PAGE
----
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The Pandemic spawned food insecurity in Cook County – Final of a 4-Part Series


Final of a 4-Part Series

Well over a year has passed since COVID-19 was declared a global health pandemic, thus thrusting the issue of food insecurity into the spotlight. Across the world, food insecurity (defined as the lack of consistent access to adequate, healthful foods) and the subsequent issues that follow have continued to have a widespread reach. Curbing the obvious effects of the virus has only been half the battle. In the past year, the reality of hunger and the unlimited variety of those who feel its impact has been forced into the spotlight.

3 1The face of hunger is multi-faceted. The elderly, young children, veterans, those with disabilities, individuals, families, and even college-aged students are all vulnerable parties. Anyone can find themselves experiencing food insecurity, especially during the current unprecedented economic turmoil, and when this occurs anyone can be exposed to the health risks that extreme hunger and malnutrition can cause.

In Cook County alone one in seven people will experience food insecurity in a given year, according to the Greater Chicago Food Depository. That is a concerning statistic considering the devastating emotional, mental, and physical health effects prolonged hun- ger can have on the human body.

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In 2019, more than 35 million people were experiencing food insecurity, but that number jumped to 42 million during the pandemic, according to Feeding America. Feeding America also reports that there were significant racial disparities in food insecurity.

Congressman Danny Davis told the Crusader, “1-in-5 Black individuals experience it, compared to 1-in-9 white individuals who experience such insecurity.”

Hunger can be an invisible struggle felt by many and the mental toll of such a condition is severe, and unfortunately, often imperceptible. Unsurprisingly, the stress an individual undergoes trying to secure their next meal is a root cause of mental issues such as anxiety and depression.

However, in extreme cases, the lasting impact can be likened to Post-traumatic Stress Disorder, or PTSD. According to the American Academy of Pediatrics, mothers of school-age children who are facing severe hunger are 56 percent more likely to be diagnosed with PTSD and 53 percent more likely to be diagnosed with depression.


While the image of worrisome bony frames and painfully distended abdomens are synonymous as signs of hunger to the general public, a phenomenon known as the “hunger-obesity paradox” negates that concept. While there are many theories to explain the paradox, the general concept boils down to inexpensive, high calorie foods are readily available as “convenience” foods in impoverished communities.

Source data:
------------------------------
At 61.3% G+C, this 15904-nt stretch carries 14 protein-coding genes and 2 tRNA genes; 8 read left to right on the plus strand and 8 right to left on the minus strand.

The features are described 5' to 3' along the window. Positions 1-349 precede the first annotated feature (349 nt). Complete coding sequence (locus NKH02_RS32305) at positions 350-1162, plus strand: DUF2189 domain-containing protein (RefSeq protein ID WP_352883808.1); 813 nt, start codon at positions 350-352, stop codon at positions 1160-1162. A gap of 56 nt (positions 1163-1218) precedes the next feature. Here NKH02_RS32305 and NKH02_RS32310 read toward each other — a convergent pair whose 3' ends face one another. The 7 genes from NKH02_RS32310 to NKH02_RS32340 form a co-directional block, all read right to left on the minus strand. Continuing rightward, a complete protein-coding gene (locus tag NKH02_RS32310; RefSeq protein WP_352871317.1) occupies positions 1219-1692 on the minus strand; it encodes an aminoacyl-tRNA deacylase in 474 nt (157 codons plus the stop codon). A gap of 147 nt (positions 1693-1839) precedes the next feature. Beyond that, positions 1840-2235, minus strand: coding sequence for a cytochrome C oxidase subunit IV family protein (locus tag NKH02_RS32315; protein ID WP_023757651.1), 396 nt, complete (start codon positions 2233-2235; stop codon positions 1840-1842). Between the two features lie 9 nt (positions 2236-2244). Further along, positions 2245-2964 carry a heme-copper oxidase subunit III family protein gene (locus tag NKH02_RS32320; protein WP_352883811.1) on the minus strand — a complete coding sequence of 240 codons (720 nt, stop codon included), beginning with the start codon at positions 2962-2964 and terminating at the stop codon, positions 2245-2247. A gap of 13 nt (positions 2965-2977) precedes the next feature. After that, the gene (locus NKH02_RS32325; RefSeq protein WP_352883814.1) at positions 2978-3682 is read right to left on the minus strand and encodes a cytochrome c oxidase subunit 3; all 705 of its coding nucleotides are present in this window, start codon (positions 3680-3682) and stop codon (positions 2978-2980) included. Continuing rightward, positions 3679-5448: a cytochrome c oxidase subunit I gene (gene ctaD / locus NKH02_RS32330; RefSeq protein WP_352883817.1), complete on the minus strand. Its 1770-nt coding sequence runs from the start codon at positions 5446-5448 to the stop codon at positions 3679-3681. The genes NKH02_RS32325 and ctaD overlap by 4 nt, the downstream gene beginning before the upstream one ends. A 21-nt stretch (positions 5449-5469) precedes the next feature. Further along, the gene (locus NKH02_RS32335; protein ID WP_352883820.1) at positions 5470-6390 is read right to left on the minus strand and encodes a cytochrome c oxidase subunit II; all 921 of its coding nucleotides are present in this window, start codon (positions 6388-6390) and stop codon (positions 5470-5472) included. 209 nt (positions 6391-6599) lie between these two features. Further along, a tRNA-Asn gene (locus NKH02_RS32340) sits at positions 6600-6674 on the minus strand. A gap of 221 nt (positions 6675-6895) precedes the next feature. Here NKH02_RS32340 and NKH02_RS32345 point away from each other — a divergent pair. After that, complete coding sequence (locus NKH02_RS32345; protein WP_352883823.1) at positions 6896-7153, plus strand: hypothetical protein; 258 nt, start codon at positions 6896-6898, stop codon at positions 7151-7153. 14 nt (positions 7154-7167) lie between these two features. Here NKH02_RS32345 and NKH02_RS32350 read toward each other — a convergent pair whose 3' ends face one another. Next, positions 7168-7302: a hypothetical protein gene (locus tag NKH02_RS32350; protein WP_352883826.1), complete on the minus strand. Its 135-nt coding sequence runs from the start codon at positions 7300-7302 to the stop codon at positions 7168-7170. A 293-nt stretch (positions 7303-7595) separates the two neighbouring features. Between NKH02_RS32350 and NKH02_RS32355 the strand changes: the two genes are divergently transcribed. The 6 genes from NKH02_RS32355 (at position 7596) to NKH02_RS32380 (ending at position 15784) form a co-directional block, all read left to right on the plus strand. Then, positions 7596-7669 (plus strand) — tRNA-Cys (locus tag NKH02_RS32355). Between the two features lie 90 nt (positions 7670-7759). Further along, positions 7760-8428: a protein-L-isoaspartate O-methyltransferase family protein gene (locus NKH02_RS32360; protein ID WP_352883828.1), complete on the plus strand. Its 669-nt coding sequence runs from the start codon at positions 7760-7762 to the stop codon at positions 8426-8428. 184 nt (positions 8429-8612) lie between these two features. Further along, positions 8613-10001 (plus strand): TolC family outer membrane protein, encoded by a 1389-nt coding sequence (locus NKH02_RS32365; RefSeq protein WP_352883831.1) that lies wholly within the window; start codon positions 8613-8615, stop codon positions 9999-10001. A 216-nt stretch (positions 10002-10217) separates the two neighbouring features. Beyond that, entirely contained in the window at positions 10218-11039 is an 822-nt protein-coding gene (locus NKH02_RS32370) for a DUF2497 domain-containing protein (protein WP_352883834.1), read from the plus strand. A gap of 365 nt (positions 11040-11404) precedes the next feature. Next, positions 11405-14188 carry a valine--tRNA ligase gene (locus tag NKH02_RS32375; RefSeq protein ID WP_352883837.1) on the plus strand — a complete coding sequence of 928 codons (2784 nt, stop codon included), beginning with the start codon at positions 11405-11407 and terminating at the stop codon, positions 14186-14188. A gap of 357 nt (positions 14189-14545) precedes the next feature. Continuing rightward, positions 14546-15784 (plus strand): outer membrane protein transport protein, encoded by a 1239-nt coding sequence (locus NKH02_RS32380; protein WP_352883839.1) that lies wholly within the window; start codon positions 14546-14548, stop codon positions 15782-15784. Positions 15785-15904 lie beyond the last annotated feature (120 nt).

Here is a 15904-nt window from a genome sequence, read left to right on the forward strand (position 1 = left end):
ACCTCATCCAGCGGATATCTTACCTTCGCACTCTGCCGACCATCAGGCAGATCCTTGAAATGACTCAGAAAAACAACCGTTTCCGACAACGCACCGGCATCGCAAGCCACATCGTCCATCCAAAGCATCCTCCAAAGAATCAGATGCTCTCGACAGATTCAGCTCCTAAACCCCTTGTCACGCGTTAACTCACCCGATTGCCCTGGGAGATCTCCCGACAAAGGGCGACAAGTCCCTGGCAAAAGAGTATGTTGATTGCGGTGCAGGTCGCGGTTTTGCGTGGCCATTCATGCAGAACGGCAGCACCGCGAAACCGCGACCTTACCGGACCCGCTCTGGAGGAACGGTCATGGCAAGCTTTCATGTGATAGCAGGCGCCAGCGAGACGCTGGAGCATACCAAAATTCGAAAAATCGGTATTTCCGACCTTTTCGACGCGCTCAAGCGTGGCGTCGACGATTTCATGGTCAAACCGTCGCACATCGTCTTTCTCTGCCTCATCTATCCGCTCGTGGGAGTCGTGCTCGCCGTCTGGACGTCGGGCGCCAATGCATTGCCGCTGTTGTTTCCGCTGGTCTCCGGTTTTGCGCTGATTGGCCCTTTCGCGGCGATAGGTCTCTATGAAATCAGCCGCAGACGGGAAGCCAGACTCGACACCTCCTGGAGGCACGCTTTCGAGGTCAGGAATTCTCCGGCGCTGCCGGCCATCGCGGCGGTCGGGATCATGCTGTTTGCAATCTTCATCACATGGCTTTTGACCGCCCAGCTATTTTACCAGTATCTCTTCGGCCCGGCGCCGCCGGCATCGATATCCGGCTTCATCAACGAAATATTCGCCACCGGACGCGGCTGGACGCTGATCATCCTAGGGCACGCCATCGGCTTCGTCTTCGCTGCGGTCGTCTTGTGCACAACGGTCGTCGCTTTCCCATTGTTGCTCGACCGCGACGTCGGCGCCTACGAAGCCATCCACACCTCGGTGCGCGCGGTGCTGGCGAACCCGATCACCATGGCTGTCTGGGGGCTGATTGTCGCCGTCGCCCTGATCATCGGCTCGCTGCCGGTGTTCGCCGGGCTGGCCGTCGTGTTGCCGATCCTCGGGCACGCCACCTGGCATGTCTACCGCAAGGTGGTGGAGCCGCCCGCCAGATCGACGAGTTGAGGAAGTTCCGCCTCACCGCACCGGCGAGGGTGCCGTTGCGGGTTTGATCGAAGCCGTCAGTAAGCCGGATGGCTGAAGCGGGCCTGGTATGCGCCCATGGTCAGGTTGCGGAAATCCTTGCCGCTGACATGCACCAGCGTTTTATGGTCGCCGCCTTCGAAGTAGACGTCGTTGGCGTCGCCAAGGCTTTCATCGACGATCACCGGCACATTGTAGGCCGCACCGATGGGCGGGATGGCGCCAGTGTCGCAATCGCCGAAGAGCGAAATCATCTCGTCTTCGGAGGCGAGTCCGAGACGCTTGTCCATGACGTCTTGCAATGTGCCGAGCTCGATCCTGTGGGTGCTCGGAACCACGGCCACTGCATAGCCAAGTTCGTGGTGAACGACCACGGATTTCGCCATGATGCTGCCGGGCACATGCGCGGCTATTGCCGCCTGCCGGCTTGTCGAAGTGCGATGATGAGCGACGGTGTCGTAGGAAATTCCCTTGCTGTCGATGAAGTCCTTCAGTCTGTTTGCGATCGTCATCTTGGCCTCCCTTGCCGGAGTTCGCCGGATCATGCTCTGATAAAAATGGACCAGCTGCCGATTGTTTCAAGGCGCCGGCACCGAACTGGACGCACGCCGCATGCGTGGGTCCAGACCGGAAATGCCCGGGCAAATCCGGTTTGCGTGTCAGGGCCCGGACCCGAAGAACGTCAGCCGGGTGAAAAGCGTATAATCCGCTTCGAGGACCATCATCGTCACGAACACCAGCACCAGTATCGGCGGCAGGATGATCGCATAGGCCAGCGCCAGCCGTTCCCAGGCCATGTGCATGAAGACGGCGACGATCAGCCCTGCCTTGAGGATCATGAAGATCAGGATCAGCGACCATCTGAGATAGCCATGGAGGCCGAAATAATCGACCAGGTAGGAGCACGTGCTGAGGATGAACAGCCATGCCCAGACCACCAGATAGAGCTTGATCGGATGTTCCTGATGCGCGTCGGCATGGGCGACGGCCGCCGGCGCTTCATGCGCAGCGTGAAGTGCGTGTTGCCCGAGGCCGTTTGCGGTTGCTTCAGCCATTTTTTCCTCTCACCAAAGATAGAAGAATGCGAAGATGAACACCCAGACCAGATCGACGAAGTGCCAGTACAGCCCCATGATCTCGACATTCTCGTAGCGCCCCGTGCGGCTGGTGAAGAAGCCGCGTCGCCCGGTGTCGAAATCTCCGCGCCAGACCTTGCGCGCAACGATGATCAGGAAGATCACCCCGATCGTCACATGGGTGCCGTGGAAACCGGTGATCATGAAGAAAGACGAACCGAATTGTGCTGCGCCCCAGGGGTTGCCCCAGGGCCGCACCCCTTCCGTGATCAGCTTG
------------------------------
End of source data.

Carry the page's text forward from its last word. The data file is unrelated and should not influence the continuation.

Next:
This theory also contributes to the fact that food insecurity impacts the likelihood of contracting a chronic disease such as high blood pressure, heart disease, or diabetes. In fact, Feeding America reported that 58 percent of the households that receive food from their network have at least one member with high blood pressure and 33 percent have a member with diabetes.

Factors such as un- or under-employment, high housing costs, poverty, lack of access to food assistance programs, medical costs, and lack of access to reliable transportation are all key elements that can increase an individual’s likelihood of experiencing food insecurity. This statement is especially true when racial disparities are factored into the bottom line.

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“Today, nearly 17 million Americans are receiving unemployment benefits, nearly 24 million are going hungry with an estimated 12 million children living in households with food insecurity, up to 40 million cannot afford to pay rent and fear eviction, and our most vulnerable communities are bearing the brunt of these twin crises,” Davis said.

While a post pandemic society is still on the horizon, the ugly truth is that food insecurity is a severe issue that will not subside with the help of a vaccine. Rather, further intervention from a federal to a grassroots level is required to ensure that no individual ever goes hungry.

Thanks to the generosity of funding provided by The Field Foundation of Illinois, Inc. in producing this article.


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